Feeding specialization and longer generation time are associated with relatively larger brains in bees.

Journal: Proceedings of the Royal Society B

Published: 2020-09-30

DOI: 10.1098/rspb.2020.0762

Affiliations: 11

Authors: 10

Go to article

Research Highlight

Big-brained bees have pickier palate

© Yevhen Borysov/Getty

© Yevhen Borysov/Getty

Bee species with specialist tastes have the biggest brains.

The brain sizes of most animals are determined by well-studied social and ecological pressures, but little is known about what shapes the intellectual organ of insects, despite evidence of their advanced cognitive abilities.

A team that included researchers from the Spanish National Research Council measured the brains of 385 bees from 93 different species. They then compared them with data on each species’ foraging behaviour, reproductive frequency and sociality (whether they live in colonies or fly solo).

After they adjusted for body size, the researchers found that bees that forage from one flower family have bigger brains — perhaps due to the extra challenge of finding their favourite food. The same was true for species that go through just one generation each year. Surprisingly, sociality had no effect.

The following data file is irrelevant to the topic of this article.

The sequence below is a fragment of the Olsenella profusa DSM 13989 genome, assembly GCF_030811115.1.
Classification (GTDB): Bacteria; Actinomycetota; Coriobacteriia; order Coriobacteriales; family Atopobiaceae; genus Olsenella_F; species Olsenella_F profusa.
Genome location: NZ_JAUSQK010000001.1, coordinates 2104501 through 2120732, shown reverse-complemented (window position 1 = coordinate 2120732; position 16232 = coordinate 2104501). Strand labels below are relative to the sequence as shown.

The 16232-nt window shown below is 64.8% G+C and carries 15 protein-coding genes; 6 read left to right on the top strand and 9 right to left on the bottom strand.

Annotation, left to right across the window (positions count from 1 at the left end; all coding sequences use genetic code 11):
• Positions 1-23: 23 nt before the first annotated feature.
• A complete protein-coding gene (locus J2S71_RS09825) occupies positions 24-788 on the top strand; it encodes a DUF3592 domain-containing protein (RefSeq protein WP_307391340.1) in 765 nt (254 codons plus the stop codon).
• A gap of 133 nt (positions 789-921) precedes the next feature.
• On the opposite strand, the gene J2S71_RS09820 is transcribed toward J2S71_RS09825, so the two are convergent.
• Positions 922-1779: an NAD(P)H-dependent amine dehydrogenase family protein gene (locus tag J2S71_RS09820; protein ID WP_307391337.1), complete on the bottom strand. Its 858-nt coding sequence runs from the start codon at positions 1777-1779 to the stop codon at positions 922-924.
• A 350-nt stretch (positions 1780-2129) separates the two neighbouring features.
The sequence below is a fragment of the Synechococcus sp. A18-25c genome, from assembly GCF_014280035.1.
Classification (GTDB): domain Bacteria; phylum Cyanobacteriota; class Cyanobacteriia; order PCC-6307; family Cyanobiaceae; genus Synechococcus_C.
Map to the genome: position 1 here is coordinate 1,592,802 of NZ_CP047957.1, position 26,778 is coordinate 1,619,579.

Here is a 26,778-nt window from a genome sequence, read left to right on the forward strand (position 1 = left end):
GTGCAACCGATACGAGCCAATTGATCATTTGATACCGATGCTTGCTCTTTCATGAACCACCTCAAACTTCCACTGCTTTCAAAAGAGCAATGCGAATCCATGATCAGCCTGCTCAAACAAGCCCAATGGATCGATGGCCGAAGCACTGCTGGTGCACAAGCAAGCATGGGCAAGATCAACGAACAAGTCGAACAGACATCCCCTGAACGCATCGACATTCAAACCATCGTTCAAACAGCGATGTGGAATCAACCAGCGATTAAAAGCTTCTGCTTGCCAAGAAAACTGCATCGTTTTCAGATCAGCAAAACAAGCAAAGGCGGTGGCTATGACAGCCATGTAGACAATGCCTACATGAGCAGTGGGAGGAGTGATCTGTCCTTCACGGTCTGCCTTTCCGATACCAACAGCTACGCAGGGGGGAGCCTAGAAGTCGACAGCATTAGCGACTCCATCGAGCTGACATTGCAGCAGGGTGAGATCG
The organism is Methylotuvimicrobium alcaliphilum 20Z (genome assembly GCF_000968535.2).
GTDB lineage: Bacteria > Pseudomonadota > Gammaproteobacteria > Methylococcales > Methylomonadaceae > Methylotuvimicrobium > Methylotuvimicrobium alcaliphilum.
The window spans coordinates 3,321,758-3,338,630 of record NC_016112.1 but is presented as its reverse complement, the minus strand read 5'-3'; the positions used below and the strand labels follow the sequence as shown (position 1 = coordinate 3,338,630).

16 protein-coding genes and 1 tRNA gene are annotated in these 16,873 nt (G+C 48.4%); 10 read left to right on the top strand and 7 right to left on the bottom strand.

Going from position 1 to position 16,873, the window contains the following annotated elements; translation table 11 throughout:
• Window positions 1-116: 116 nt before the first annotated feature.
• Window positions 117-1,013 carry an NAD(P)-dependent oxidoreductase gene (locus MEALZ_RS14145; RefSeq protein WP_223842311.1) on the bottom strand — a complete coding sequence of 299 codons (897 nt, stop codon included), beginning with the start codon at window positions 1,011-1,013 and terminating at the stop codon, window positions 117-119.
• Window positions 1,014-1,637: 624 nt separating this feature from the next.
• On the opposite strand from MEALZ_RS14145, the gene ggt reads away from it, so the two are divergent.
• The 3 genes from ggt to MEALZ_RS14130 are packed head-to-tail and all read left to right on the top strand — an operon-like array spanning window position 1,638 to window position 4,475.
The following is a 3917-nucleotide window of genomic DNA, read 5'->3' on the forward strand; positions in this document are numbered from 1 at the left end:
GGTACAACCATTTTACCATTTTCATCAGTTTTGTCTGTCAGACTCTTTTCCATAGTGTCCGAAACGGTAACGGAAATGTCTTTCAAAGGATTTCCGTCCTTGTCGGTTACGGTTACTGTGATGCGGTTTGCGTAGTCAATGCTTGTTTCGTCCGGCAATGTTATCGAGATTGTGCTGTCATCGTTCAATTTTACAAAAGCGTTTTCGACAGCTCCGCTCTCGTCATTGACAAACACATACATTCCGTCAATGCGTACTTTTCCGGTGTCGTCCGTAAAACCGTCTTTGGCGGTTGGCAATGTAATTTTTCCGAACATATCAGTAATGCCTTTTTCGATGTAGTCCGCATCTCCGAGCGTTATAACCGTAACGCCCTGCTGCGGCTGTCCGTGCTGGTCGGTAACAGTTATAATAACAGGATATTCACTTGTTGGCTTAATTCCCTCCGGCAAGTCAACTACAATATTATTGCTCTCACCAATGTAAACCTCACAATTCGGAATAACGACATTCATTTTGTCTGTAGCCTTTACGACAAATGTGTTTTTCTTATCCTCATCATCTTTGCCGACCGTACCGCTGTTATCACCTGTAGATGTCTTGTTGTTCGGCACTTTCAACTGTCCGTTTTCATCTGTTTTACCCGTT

The heightened importance of ecological pressures in bee brain size sheds new light on the evolution of insect brains.

Supported content

  1. Proc. R. Soc. B 287, 20200762 (2020). doi: 10.1098/rspb.2020.0762
Institutions Share
Complutense University of Madrid (UCM), Spain 0.20
Doñana Biological Station (EBD), CSIC, Spain 0.20
Washington University in St. Louis (WUSTL), United States of America (USA) 0.10
The University of Scranton, United States of America (USA) 0.10
University of Manitoba, Canada 0.10
non-affiliated author contributions, Netherlands 0.10
Centre for Ecological Research and Forestry Applications (CREAF), Spain 0.10
University of Gothenburg (GU), Sweden 0.07
UCL, United Kingdom (UK) 0.03

Return